Miscarriage is a “normal part of the childbearing experience” and children should learn about it in school, according to a Dublin TD.
More than one-in-five Irish pregnancies end in miscarriage; however, they are not addressed in the country’s relationship and sexuality (RSE) education programme.
On Newstalk Breakfast this morning, Fine Gael TD Jennifer Carroll MacNeill said teaching children about miscarriage could help end the stigma surrounding it.
“This is a normal part of the childbearing experience,” she said. “It is a sad and it is a really unfortunate part but it does happen and it happens to lots of people.
“It is part of the spectrum of experience of childbearing years and if we are teaching our young people about pregnancy and about self-care and about emotional development then this is one of the realities we have to acknowledge.”
She said the new RSE programme should aim to prepare children for the realities of childbearing.
“Really, what we are talking about here is acknowledging the physical loss but also the huge emotional loss and preparing young people for that,” she said.
Deputy McNeill has previously spoken about her own experiences with miscarriage and she said better education may have left her better prepared for the experience.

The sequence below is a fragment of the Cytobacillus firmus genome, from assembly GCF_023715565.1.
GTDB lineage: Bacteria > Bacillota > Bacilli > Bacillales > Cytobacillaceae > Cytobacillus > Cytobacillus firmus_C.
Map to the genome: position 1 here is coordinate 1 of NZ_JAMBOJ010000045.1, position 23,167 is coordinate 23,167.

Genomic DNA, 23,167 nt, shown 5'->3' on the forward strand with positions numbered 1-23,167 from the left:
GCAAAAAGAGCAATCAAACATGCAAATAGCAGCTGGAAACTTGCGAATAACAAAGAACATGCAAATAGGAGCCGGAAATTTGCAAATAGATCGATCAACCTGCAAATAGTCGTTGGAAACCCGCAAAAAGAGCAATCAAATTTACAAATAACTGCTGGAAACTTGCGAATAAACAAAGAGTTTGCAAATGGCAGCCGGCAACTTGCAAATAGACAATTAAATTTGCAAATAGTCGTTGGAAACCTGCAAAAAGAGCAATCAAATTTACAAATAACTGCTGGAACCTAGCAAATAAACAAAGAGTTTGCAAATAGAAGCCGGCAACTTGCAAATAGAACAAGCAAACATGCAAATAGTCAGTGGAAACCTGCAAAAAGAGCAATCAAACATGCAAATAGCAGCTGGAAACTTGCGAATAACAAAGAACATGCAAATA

“What young girls are being brought up to believe is that everything will always be perfect and everything will always work out but yet, so many of my friends, so many of my generation have experienced this,” she said.
“I think, to best prepare people, at a minimum you just simply acknowledge it and the next step is to say that this is an emotional trauma and it is OK to have an appropriate emotional reaction to that.
“These sadnesses are part of life but you will get through them. We want to equip our young people to be best prepared for life and all its natural difficulties.
“I think by doing this we have a chance to really best equip our young people to be aware of them, to be able to react to them and to be able to be more resilient through them by naming them and acknowledging them – instead of pretending that these things don’t exist.”
She said education is the best way to end the stigma around miscarriages.
“It would help destigmatise something that happens to a lot of people; that we don’t talk about in a societal way,” she said.
“Of course, that is everybody’s individual choice but by destigmatising it a little bit more and making it a little bit more open, what we do is we prepare individuals - boys and girls - for the sadness that can come as part of life.
“It also helps prepare communities of support and a new generation for which this is an acknowledged part of life’s experience and just take away some of the additional experience about it.”
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